In the old saying, many of my best friends are Lib Dems. But as my article for the paper today suggests, Nick Clegg’s party simply cannot be allowed to get away with the absurd claim that they represent a new way of doing politics. On the ground, their campaigning is consistently more unscrupulous and poisonous than the other parties’.
And you don’t have to take my word for it – a lot of their election literature is now captured for posterity online. In the Norwich North byelection last year, they smeared their Green opponent as an “extremist” and terrorist sympathiser on the basis of something he had written which condemned terrorism.
In the 2006 byelection in the London seat of Bromley and Chislehurst, policy took a very distant second place to a veritable blitzkreig of ad-hominem attacks on the Tory candidate, Bob Neill. “Troubled Conservative candidate Bob Neill has come under fire from local residents,” explained one Lib Dem leaflet of many. His crime? “He lives in Tower Hamlets,” with his private home address sometimes printed in full to prove it.
The Lib Dems issued many leaflets cunningly disguised as women’s magazines or newspapers, including what they themselves called “real life stories” and “local news” about graffiti and traffic. The fact that they were Lib Dem campaign publications only appeared in small print on the last page.
The Lib Dems used only photos which made Mr Neill look as stupid as possible. In the leaflets, he became “East End Bob,” a hint that he was too oikish for the suburbs, and “Three Jobs Bob,” a reference to his role as a member of the London Assembly. “Conservative Bob Neill is a busy man!” smirked one leaflet. “Most people are lucky to have one job, yet there seems no limit to how many jobs Bob Neill wants.” The other two ‘jobs’ were as a barrister (Neill hadn’t practiced for years) and a “north-east London quango boss” (a three-day-a-month non-executive directorship which he was about to leave.)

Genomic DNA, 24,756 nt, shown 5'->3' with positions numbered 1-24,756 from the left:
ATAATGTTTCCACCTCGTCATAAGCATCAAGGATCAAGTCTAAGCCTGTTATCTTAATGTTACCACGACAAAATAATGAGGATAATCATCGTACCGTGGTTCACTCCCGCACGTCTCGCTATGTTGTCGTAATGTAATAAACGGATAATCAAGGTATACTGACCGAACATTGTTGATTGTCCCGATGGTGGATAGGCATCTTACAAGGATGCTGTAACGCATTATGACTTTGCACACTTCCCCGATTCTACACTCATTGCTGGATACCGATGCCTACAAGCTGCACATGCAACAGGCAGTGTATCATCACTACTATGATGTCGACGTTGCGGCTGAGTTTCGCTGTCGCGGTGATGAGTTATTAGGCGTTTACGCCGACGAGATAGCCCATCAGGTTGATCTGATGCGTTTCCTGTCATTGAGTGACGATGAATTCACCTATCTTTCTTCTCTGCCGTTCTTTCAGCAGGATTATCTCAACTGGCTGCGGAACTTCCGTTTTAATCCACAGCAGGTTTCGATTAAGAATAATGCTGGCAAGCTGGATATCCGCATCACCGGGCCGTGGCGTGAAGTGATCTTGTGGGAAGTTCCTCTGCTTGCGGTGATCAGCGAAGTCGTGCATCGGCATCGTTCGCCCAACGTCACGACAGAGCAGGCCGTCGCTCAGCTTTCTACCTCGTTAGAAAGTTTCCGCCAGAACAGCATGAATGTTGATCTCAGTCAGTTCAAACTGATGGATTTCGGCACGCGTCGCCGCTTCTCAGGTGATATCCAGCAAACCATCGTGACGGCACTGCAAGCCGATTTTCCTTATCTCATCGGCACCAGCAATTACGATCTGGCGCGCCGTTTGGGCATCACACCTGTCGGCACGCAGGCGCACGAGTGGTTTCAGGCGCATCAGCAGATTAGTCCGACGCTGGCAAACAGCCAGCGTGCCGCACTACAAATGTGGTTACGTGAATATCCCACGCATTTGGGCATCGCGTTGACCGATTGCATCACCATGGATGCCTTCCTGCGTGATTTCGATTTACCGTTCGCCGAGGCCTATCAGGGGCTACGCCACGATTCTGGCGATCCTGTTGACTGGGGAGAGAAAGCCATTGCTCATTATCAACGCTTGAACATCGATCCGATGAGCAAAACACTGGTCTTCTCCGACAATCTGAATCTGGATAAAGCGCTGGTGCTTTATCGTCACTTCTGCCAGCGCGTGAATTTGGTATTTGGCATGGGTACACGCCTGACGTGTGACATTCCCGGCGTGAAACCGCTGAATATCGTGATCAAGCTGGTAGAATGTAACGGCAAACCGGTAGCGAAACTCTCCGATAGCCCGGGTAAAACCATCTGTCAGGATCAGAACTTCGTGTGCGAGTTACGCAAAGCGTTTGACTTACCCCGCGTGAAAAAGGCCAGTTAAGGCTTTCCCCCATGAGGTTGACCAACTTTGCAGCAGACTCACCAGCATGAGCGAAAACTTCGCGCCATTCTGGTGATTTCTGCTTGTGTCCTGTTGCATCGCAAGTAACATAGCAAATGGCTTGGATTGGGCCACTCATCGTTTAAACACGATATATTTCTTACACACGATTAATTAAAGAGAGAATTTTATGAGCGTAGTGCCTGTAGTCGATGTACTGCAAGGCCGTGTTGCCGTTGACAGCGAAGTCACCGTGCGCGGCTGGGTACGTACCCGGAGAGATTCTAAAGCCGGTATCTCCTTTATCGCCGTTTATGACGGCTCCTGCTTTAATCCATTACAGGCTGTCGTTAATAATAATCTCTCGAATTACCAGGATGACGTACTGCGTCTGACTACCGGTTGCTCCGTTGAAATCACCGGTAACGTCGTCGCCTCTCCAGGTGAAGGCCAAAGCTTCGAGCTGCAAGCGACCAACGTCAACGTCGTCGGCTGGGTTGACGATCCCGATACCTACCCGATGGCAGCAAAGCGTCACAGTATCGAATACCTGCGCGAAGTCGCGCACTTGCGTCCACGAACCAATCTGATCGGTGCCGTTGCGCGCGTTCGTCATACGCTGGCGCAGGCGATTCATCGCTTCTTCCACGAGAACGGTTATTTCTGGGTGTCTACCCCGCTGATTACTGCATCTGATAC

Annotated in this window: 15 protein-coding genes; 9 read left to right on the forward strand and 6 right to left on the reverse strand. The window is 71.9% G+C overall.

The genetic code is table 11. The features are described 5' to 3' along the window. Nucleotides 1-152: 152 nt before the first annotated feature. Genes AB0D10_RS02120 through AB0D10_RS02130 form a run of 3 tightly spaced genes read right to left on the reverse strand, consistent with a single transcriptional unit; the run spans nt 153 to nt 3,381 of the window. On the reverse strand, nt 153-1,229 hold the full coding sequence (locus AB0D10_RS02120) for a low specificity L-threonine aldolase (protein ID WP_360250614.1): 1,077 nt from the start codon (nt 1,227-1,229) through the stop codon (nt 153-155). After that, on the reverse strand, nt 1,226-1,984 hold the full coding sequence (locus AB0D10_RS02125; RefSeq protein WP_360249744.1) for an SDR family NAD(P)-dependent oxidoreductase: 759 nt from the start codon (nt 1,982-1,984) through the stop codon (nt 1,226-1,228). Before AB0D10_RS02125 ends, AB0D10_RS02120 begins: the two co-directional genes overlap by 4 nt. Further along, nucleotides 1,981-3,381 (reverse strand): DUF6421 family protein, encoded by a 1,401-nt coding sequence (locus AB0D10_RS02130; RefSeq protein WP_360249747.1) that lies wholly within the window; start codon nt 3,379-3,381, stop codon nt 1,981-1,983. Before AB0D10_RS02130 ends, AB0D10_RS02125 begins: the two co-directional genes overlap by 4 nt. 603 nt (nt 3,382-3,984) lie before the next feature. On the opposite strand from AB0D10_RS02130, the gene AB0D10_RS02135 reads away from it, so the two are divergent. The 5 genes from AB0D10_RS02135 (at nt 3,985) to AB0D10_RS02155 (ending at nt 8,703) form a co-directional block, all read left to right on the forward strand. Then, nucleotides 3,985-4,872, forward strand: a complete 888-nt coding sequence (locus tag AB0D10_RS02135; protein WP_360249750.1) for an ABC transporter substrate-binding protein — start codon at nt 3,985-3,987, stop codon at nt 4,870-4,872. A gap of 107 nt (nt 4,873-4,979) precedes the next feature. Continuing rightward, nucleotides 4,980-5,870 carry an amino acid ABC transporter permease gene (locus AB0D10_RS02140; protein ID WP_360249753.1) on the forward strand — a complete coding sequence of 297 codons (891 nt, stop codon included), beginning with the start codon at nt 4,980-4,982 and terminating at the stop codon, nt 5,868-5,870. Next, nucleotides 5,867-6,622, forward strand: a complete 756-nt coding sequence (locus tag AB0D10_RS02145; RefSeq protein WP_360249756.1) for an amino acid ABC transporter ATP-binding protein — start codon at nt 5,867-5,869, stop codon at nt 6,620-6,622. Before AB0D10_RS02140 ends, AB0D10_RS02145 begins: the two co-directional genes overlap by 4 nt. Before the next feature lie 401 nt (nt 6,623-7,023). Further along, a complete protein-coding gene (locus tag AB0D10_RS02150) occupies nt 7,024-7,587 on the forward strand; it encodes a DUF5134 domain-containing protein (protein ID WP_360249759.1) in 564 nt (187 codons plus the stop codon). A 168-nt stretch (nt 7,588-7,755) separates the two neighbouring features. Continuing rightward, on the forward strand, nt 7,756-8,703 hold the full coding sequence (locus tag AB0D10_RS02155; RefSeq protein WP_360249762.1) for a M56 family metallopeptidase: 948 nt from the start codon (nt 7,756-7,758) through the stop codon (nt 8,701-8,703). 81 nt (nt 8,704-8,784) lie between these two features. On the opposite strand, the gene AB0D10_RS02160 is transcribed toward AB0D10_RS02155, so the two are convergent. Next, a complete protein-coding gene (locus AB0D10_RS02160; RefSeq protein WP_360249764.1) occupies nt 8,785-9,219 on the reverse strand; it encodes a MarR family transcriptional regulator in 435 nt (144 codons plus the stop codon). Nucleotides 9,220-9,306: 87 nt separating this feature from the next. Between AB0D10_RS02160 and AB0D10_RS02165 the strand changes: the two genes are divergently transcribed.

“The whole thing was totally personalised,” says Mr Neill, who won, but not by much. “If the Lib Dems want to know why people are turned off politics, they should just look in the mirror. The fact that my Lib-Dem opponent himself had two jobs, both of them actually real, went totally unmentioned.”
The eve-of-poll leaflet claimed, falsely, that Neill was “not eligible to be an MP.” Other flyers quoted part of a report from The Times newspaper: “The only question anyone had for Bob was whether he lived in Bromley. ‘No,’ he said.” The Lib Dems unfortunately forgot to include the next part of Mr Neill’s quote printed by The Times: “But I will move here.”
Misrepresenting what the press say about the campaign is a favourite tactic, also used in the Moray byelection for the Scottish parliament. Leaflets for the Lib Dem candidate, Linda Gorn, quoted the local paper, The Northern Scot, as saying that the party were “on their way up in Moray” but omitted the crucial words “they claim” which were included in the newspaper’s report.
They also quoted The Northern Scot as saying: “The party has a strong candidate in Mrs Gorn and if (the people of Moray) choose her as their MSP, they will have a really formidable MSP who will work hard.” This was not, in fact, the view of The Northern Scot, but a quote printed in the paper from a Lib Dem MP. In the Henley byelection, a column by the outgoing MP, Boris Johnson, was used to suggest that Boris was endorsing the Lib Dems.
Another favourite tactic is lying about your opponent’s age, seen in the Welsh valleys and at the Southall byelection, when the Lib Dems repeatedly claimed that their main rival, Labour’s Virendra Sharma, was 72. He was 60.
The point about all this is that byelections are run by the national headquarters of the party. These tactics, and their repetition in campaign after campaign, cannot simply be put down to local excess.
Nobody is saying, by the way, that the other two parties don’t sometimes stoop to the same level – remember the “toff” attacks by Labour in the Crewe and Nantwich byelection? – but they do it less often. And only the Lib Dems present themselves as uniquely clean and virtuous.
The truth, in fact, is that they are – at best – a party like any other, and you’d be deceived to think otherwise.